Foldup bikes are probably frowned on by traditional big wheel bike riders. They probably think foldup bikes with small wheels are for commuting and can only go on paved surfaces. This is not the case as we have ridden over some rough roads and cobblestone pavements and they have coped fine. I admit that to get from one destination to another we might have to pedal more but if we get tired we catch a train. No longer do we have to prove anything, there is no need to pedal every kilometre of the journey.
Bicycle designer Grant Petersen said ‘Think of bicycles as a rideable art that can just about save the world’. This is worth pondering; can the bicycle save the world? It depends on what research you believe. One researcher suggested that riding a bike compared to travelling in a car is not such an energy saver. He based his statement on the proposition that cyclists’ energy needs are far greater than one might think. A cyclist carbon footprint depends whether they are vegetarian, vegan on a paleo diet or if they are meat eaters.
Following are some interesting facts relating to the carbon footprint. A banana-eating cyclist contributes 65g of carbon dioxide, 90g if powered by cereal with milk, 200g if powered by bacon, 2800g if powered by air-freighted asparagus. The figures are based on the assumption that a cyclist burns 50 calories per mile.
The above information was taken from a story by Mike Berners-Lee, which appeared in the Guardian June 2010. Mike wrote and I quote: ‘Is cycling a carbon-friendly thing to do? Emphatically yes! Powered by biscuits, bananas or breakfast cereal, the bike is nearly 10 times more carbon-efficient than the most efficient of petrol cars.’
This year, 2017, marks the 200th anniversary of the invention of the bicycle. There is debate as to by whom and when the bicycle was invented, however it is generally agreed it was invented by German, Baron Karl Drais in 1817. German Deutsche Bundespost believe this to be true as they recently published a stamp to commemorate the event.
It was through necessity that Baron Karl Drais built the first two-wheeled contrivance called the Walking Machine. If you don’t know why Drais decided to pursue bicycle design you will find, as I did, the following explanation fascinating.
In 1816 dense clouds of smoke covered much of the northern hemisphere, a result of the massive eruption of Mt Tambora in Indonesia in 1815. An ash cloud from the eruption dispersed around the northern hemisphere lowering global temperatures and leading to worldwide harvest failures. People in Europe moved around like refugees begging for food, livestock including horses (the main form of transport at the time) starved to death. The event is now known as the ‘Year Without Summer’. To solve the transport problem Baron Karl Drais invented the two-wheeled walking machine. The Drais machine could be steered and this seems to be the criteria in classifying the walking machine as a bicycle: if it couldn’t be steered it wasn’t a bicycle.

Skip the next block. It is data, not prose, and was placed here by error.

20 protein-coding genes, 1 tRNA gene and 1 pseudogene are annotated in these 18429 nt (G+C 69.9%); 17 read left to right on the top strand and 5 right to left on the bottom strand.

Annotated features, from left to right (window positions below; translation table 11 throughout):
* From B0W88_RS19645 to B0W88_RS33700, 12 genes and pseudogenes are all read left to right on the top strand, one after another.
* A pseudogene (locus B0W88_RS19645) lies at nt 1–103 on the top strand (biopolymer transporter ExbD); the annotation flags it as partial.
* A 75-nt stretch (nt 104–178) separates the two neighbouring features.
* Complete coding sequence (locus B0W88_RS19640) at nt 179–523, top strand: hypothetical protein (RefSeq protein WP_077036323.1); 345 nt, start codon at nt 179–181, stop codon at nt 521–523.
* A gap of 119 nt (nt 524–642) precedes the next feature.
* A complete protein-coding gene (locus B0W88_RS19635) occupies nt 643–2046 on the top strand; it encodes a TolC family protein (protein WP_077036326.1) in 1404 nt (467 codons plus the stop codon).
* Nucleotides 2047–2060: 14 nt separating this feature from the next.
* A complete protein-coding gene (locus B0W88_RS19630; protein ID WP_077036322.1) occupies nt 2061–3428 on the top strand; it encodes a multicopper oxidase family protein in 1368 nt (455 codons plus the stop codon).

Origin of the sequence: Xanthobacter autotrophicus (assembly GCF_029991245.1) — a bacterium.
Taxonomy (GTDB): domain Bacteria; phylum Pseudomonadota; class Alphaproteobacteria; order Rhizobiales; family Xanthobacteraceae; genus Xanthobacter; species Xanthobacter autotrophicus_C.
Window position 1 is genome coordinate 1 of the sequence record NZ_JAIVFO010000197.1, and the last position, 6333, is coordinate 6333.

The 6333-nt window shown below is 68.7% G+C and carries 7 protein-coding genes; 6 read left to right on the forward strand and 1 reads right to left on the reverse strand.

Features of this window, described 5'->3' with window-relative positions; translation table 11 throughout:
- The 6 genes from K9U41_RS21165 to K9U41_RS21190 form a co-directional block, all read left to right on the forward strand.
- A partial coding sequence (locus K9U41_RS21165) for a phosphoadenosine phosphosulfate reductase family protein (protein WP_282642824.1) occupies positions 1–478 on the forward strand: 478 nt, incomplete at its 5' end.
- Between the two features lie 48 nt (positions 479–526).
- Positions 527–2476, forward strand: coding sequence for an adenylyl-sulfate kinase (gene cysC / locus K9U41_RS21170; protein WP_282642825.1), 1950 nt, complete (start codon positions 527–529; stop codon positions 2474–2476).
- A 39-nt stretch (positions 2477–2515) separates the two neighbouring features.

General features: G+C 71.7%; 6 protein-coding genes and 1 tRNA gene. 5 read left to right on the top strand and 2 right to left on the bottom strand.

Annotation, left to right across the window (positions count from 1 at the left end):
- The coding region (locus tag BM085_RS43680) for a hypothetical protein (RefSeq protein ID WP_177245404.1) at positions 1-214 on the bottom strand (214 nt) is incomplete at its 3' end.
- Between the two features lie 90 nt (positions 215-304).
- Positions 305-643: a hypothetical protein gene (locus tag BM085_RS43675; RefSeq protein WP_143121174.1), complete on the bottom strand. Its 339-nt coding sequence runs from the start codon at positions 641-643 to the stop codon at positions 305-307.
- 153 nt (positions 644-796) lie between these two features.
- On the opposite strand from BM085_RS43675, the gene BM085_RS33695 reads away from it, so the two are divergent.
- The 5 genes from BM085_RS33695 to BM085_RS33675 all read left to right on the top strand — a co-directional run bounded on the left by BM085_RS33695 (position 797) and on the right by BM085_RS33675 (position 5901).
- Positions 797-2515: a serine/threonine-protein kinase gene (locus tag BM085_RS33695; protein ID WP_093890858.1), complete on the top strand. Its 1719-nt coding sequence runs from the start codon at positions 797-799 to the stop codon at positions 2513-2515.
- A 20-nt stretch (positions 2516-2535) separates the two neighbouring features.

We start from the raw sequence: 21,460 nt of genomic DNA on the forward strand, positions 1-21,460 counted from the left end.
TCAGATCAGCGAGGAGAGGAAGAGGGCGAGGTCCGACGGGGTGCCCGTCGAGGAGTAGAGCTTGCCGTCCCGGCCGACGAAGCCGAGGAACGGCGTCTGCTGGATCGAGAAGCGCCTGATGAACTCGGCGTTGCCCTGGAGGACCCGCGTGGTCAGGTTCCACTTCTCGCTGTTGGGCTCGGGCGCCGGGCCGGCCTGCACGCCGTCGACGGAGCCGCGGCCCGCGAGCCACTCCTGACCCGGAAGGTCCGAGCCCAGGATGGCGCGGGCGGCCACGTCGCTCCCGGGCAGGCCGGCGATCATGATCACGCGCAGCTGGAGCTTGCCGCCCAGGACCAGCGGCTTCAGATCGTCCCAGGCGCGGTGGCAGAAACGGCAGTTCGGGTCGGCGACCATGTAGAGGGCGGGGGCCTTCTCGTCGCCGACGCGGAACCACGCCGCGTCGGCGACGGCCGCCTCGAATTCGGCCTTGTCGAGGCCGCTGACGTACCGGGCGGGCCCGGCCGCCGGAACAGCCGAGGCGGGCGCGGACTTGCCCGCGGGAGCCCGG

The walking/running machine was called the Dandy Horse because it was ridden mostly by well-dressed young men known as dandies. The Dandy Horse is still being made. The following is a photograph of one of my grandsons riding a modern version.
It could be said that Drais was the first to ride a bicycle and the ride took place in June 1817: he rode seven kilometres along what was Baden’s best road at the time. The ride, as quoted in Wikipedia, was the ‘Big Bang’ for horseless transportation. The ride was not a comfortable one due to the badly rutted road: it was hard for the riders of the Dandy Horse to balance so they took to riding footpaths, much to the annoyance of pedestrians. Authorities in Germany, Great Britain, the United States and even Calcutta banned the use of the Drais machine. The ban ended its vogue for decades.
Drais not only invented the bicycle but invented the first typewriter with a keyboard, a device to record piano music on paper, the first meat grinder, a woodsaving cooker and a machine, still in use today, a Draisine, more commonly known as a railroad handcar.
For us there are many positive aspects to travelling on a Dandy Horse. When we are not riding the horse acts as a carrier of our luggage and it allows us to explore an area much faster and wider than if we were on foot. But the most positive aspect is when people see our bikes and come to us for a yarn. They want to know where we have been and where we are going and sometimes the conversation leads to a coffee or lunch. This would not happen if we were pulling a wheeled suitcase.
Because I am past halfway in the septuagenarian era the first thing we do when we arrive in Zurich is to have very small electric motor fitted to our bikes. The innovative Austrian made motors and battery weighs only 2.2kg. The battery is the size and shape of a drink bottle. Below is a picture showing the Add-e innovation setup.
I will write more about this unique invention soon after we have them fitted. I hope the use of the motor will not increase our carbon footprint excessively, it might mean we will need to eat more bananas!